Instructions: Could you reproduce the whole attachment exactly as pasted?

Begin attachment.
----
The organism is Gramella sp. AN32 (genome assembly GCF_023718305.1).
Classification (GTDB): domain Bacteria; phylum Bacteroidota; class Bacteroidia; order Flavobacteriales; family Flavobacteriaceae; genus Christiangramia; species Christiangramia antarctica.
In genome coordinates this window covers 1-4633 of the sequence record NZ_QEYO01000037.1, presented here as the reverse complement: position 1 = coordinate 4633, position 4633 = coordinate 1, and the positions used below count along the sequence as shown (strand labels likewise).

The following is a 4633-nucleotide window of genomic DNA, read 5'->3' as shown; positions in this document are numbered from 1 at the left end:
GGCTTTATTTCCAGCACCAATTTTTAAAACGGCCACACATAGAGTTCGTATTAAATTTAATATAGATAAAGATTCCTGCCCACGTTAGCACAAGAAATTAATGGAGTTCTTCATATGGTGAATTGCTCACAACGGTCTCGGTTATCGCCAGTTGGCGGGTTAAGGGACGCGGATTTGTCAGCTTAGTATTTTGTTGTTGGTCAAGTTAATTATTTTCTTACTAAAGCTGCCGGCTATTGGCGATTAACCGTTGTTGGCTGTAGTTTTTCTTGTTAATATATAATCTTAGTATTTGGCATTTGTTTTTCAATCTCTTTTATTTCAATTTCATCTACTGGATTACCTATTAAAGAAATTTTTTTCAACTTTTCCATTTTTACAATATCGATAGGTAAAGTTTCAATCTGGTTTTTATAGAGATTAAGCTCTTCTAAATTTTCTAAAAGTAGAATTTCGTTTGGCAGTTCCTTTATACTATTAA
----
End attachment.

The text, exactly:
The organism is Gramella sp. AN32 (genome assembly GCF_023718305.1).
Classification (GTDB): domain Bacteria; phylum Bacteroidota; class Bacteroidia; order Flavobacteriales; family Flavobacteriaceae; genus Christiangramia; species Christiangramia antarctica.
In genome coordinates this window covers 1-4633 of the sequence record NZ_QEYO01000037.1, presented here as the reverse complement: position 1 = coordinate 4633, position 4633 = coordinate 1, and the positions used below count along the sequence as shown (strand labels likewise).

The following is a 4633-nucleotide window of genomic DNA, read 5'->3' as shown; positions in this document are numbered from 1 at the left end:
GGCTTTATTTCCAGCACCAATTTTTAAAACGGCCACACATAGAGTTCGTATTAAATTTAATATAGATAAAGATTCCTGCCCACGTTAGCACAAGAAATTAATGGAGTTCTTCATATGGTGAATTGCTCACAACGGTCTCGGTTATCGCCAGTTGGCGGGTTAAGGGACGCGGATTTGTCAGCTTAGTATTTTGTTGTTGGTCAAGTTAATTATTTTCTTACTAAAGCTGCCGGCTATTGGCGATTAACCGTTGTTGGCTGTAGTTTTTCTTGTTAATATATAATCTTAGTATTTGGCATTTGTTTTTCAATCTCTTTTATTTCAATTTCATCTACTGGATTACCTATTAAAGAAATTTTTTTCAACTTTTCCATTTTTACAATATCGATAGGTAAAGTTTCAATCTGGTTTTTATAGAGATTAAGCTCTTCTAAATTTTCTAAAAGTAGAATTTCGTTTGGCAGTTCCTTTATACTATTAA